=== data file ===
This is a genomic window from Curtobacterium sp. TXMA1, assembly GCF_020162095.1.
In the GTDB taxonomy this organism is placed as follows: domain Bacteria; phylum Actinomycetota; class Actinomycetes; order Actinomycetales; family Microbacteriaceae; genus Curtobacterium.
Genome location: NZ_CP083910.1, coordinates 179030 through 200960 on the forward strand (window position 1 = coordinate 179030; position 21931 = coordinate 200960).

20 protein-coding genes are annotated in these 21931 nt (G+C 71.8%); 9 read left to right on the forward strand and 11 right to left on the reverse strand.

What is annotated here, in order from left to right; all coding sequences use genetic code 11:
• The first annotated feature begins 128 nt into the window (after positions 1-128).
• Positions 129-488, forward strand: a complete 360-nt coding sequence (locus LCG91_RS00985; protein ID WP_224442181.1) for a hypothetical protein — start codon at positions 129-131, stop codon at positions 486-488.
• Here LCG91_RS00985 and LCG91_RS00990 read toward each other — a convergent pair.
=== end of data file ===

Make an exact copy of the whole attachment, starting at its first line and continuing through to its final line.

This is a genomic window from Curtobacterium sp. TXMA1, assembly GCF_020162095.1.
In the GTDB taxonomy this organism is placed as follows: domain Bacteria; phylum Actinomycetota; class Actinomycetes; order Actinomycetales; family Microbacteriaceae; genus Curtobacterium.
Genome location: NZ_CP083910.1, coordinates 179030 through 200960 on the forward strand (window position 1 = coordinate 179030; position 21931 = coordinate 200960).

20 protein-coding genes are annotated in these 21931 nt (G+C 71.8%); 9 read left to right on the forward strand and 11 right to left on the reverse strand.

What is annotated here, in order from left to right; all coding sequences use genetic code 11:
• The first annotated feature begins 128 nt into the window (after positions 1-128).
• Positions 129-488, forward strand: a complete 360-nt coding sequence (locus LCG91_RS00985; protein ID WP_224442181.1) for a hypothetical protein — start codon at positions 129-131, stop codon at positions 486-488.
• Here LCG91_RS00985 and LCG91_RS00990 read toward each other — a convergent pair.